Bullet Orientation in My Magazine Pouch

I was thinking about the training session I had a few weeks back at the LuckyGunner Blogger Shoot, and how the trainers told me I had my magazines in my magazine pouch backward. The idea was that the magazine should be in the pouch with the bullets facing forward, so as you draw a new magazine from the pouch, you can place your index finger on the tip of the bullet and index it into the magazine well.

The problem is, when I first started shooting 19 years ago, I guessed wrong. I had no instruction, and I had a 50 / 50 chance in orientation of the bullets in my mag pouch. I don’t remember thinking about it at all, but I know I started facing them backward.

I became aware of this “error” some time ago, and I even tried turning all my mag pouches around, and trying to teach myself to to it the other way. It was hard, because to me I seemed to be working against normal physiology. My way, I just pivot my wrist to orient the bullets forward. The other way, I have to twist my wrist, which seems to be a more awkward movement.

Any way, I worked on it off and on for about a month, before I gave up and went back.

So at the training class I just said “20 years of muscle memory, sorry,” and kept them like they were.

Modern behavioral science tells us that it takes about 1,000 repetitions of anything to ingrain it as muscle memory*. In the mean time, when I tried to do it full speed, I messed it up.

I am willing to put in the training it takes, provided I know there is a solid reason.

So I ask, is there a real, verifiable reason for one orientation over another**? If so, I will work through the pain and change. If not, I’m going to stay the way I am.

Thank you in advance. I await your responses.

* I tried to find a first source for this assertion. Most of the sources I found just stated it as known fact.

** “Real, verifiable reasons” do not include “because that’s the way they teach it at Gunsite” or “because that’s the way Dave Sevigny does it.” I need scientific proof, not hearsay or legend.

7 thoughts on “Bullet Orientation in My Magazine Pouch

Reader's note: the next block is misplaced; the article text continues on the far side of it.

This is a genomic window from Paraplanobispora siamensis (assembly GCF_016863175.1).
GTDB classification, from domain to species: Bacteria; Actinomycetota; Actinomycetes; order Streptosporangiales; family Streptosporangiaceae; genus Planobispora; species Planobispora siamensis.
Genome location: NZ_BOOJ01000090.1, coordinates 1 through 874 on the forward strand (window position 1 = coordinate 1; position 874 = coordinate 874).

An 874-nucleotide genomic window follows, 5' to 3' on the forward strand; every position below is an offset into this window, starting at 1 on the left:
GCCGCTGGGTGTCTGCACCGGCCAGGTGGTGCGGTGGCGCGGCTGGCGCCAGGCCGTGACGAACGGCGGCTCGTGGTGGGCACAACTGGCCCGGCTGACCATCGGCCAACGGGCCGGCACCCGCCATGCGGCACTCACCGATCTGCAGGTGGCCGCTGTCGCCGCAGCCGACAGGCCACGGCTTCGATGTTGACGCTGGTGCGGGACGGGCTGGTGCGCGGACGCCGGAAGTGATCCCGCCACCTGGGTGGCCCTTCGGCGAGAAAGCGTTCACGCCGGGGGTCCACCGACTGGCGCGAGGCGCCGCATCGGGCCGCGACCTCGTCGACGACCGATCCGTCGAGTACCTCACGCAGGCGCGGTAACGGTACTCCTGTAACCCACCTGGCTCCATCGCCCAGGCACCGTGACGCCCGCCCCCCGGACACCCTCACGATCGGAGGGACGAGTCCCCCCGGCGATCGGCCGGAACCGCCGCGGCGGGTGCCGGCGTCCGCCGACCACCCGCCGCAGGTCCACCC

1. It is a faster way to load the weapon in my opinion. I also find myself touching the top round and that gives me two indicators: 1) mag is loaded and 2) tells me if the top round is properly seated. And because (insert top shooter name here) does it that way!It takes 1,000 repetitions to imprint a new drill but it takes 3,000 or more to substitute an old drill with a new one.Should you change? I don't know. The only way to be sure is for you to have both drills down pat and then compare which one you perform smoother and give you an actual advantage and that includes if you feel comfortable doing it.


  2. Its what the training classes say and you are never to go against the almighty gun Gods. I have learned that its your personal preference over what someone tells you. I feel that a consistent habit is greater than anything. In a dynamic stress situation, habit and conditioning is what you fall back on.


  3. It has to do with the mechanics of loading. Instead of thinking about the mag, where is the gun? I was taught (by TigerSwan) to pull the gun in to a very high hold, in line with your vision towards the target. Turn the pistol to your left (right handed) muzzle high and bring it towards your chin. You should be able to see into the magwell. They encouraged me to get some orange spray paint and spray it inside the magwell to make it easier to see. The old mag comes out along the way. With the bullets forward, you roll the hand in to meet the magwell, still high and in your line of sight. I didn't like the "keep pointing at the bad guy" method taught at LuckyGunner. Everything was too far away to control it, and my mag won't drop free because the heel of my hand is still touching it. The minute I reverted to training, the mag dropped free and I could find the magwell again. If you keep the gun pointed at "dude," I can't see how it makes any difference how you orient your bullets. But when you pull it all in to about your chin, you can't roll the mag over on the way up.


  4. The thinking behind "bullets point forward" is that that orientation makes for an easier presentation and allows you to use your index finger on the mag as a guide as you insert the mag in the well.There are people who say that bullets facing backwards allows them to draw the mag easier as they don't have to twist their wrist.Personally, I teach "bullets forward" to my students, but I add that the important things are:1. Be consisent2. Both mags should face the same direction if you carry two mags.If you've ever seen someone with a doule mag pouch with each mag facing a different direction because it "looks nicer" you'll understand point #2.


  5. I talked about this pretty quickly on the first episode of my podcast. I've listened to the arguments for both methods. What I decided? Do what felt natural. Especially after so many years of doing it one way, I can't see how any small benefit from changing your method is going to be worth the time and effort it takes to practice enough to get good at the new method you're learning.


  6. Follow up:Over the past weekend I finally did 40+ mag reloads with my eyes closed, and I found that I as able to do it, with the bullets faced rearward, just fine.So for me, I don't plan to change.However, the arguments for bullets facing forward are compelling, such that when I teach a new shooter, I plan to teach that method, especially using the index finger on the bullet as a guide.Thank you all for your input!


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